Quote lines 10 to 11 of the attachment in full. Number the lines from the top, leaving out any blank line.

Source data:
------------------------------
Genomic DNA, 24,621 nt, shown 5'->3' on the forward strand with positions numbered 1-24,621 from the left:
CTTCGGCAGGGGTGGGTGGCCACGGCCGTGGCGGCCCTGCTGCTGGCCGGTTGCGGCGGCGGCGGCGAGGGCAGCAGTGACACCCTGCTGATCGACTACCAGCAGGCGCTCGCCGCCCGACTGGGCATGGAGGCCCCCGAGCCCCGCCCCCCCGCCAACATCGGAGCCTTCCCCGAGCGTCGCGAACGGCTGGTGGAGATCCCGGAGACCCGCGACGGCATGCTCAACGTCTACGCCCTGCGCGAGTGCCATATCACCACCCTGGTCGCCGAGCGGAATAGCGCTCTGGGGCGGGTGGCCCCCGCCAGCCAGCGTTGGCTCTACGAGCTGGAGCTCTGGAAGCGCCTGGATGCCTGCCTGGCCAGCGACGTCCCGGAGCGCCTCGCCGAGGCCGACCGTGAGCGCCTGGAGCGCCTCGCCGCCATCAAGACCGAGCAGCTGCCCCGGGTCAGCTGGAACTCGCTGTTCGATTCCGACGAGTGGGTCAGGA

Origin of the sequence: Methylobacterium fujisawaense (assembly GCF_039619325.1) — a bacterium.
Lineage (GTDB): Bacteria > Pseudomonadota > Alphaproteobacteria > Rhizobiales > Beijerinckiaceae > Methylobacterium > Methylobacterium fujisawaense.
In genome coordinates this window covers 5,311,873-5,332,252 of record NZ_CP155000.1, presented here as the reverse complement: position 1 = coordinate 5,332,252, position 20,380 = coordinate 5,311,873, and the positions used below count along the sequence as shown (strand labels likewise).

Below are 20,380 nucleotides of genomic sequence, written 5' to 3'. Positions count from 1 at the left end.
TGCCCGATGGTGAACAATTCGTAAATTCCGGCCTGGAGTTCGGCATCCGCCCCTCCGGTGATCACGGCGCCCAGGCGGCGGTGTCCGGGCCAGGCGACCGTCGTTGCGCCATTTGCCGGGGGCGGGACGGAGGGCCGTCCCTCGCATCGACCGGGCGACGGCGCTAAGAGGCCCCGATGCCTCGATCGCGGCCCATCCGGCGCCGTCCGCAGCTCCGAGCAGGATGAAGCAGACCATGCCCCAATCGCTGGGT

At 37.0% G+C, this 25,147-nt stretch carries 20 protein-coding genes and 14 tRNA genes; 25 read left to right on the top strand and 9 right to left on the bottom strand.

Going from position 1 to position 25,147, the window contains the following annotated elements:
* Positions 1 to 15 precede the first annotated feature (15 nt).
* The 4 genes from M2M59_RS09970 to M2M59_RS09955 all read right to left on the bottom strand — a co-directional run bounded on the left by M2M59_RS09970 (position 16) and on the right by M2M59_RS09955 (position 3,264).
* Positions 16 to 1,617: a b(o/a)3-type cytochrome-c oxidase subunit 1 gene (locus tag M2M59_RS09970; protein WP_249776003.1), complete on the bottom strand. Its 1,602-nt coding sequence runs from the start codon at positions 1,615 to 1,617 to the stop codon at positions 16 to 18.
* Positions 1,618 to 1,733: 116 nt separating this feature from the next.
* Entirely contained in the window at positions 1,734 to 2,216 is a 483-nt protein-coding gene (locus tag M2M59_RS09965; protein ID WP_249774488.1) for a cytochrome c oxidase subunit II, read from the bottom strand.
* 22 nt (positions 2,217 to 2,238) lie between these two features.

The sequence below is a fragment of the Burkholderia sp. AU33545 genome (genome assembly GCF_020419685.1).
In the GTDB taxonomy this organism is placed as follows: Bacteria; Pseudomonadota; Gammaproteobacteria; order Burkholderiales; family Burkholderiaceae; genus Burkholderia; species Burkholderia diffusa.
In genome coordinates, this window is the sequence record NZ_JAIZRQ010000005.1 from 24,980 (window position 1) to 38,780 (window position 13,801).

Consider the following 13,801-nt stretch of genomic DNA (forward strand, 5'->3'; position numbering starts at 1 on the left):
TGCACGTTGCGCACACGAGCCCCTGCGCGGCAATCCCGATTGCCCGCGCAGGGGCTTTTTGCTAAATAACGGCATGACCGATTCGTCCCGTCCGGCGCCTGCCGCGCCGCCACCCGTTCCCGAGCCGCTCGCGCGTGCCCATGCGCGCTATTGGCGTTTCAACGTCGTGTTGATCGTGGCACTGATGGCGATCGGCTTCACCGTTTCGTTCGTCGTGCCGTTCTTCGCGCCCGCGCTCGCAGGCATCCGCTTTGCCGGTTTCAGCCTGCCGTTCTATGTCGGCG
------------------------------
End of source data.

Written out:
* Positions 1 to 15 precede the first annotated feature (15 nt).
* The 4 genes from M2M59_RS09970 to M2M59_RS09955 all read right to left on the bottom strand — a co-directional run bounded on the left by M2M59_RS09970 (position 16) and on the right by M2M59_RS09955 (position 3,264).